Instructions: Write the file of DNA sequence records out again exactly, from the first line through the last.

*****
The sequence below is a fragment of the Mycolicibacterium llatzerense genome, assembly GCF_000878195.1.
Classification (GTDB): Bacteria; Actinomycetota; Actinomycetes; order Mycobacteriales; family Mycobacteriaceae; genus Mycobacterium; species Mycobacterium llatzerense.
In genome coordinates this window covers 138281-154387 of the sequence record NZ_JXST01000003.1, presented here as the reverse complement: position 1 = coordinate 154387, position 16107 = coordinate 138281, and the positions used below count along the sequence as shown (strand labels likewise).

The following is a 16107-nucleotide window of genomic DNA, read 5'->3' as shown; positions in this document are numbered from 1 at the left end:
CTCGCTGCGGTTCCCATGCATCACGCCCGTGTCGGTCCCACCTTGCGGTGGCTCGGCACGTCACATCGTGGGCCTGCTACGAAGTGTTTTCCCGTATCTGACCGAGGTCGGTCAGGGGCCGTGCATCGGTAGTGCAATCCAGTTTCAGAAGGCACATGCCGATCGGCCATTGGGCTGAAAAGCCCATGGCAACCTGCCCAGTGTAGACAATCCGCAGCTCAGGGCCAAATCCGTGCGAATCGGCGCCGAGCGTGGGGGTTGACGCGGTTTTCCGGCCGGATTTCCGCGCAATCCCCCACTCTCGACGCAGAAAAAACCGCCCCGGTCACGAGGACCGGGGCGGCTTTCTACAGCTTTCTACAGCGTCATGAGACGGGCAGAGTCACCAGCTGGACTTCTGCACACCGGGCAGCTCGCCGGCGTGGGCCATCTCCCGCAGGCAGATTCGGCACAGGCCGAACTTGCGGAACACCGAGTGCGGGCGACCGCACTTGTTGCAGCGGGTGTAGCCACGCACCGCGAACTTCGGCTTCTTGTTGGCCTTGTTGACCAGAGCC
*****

The sequence below is a fragment of the Mycolicibacterium llatzerense genome, assembly GCF_000878195.1.
Classification (GTDB): Bacteria; Actinomycetota; Actinomycetes; order Mycobacteriales; family Mycobacteriaceae; genus Mycobacterium; species Mycobacterium llatzerense.
In genome coordinates this window covers 138281-154387 of the sequence record NZ_JXST01000003.1, presented here as the reverse complement: position 1 = coordinate 154387, position 16107 = coordinate 138281, and the positions used below count along the sequence as shown (strand labels likewise).

The following is a 16107-nucleotide window of genomic DNA, read 5'->3' as shown; positions in this document are numbered from 1 at the left end:
CTCGCTGCGGTTCCCATGCATCACGCCCGTGTCGGTCCCACCTTGCGGTGGCTCGGCACGTCACATCGTGGGCCTGCTACGAAGTGTTTTCCCGTATCTGACCGAGGTCGGTCAGGGGCCGTGCATCGGTAGTGCAATCCAGTTTCAGAAGGCACATGCCGATCGGCCATTGGGCTGAAAAGCCCATGGCAACCTGCCCAGTGTAGACAATCCGCAGCTCAGGGCCAAATCCGTGCGAATCGGCGCCGAGCGTGGGGGTTGACGCGGTTTTCCGGCCGGATTTCCGCGCAATCCCCCACTCTCGACGCAGAAAAAACCGCCCCGGTCACGAGGACCGGGGCGGCTTTCTACAGCTTTCTACAGCGTCATGAGACGGGCAGAGTCACCAGCTGGACTTCTGCACACCGGGCAGCTCGCCGGCGTGGGCCATCTCCCGCAGGCAGATTCGGCACAGGCCGAACTTGCGGAACACCGAGTGCGGGCGACCGCACTTGTTGCAGCGGGTGTAGCCACGCACCGCGAACTTCGGCTTCTTGTTGGCCTTGTTGACCAGAGCC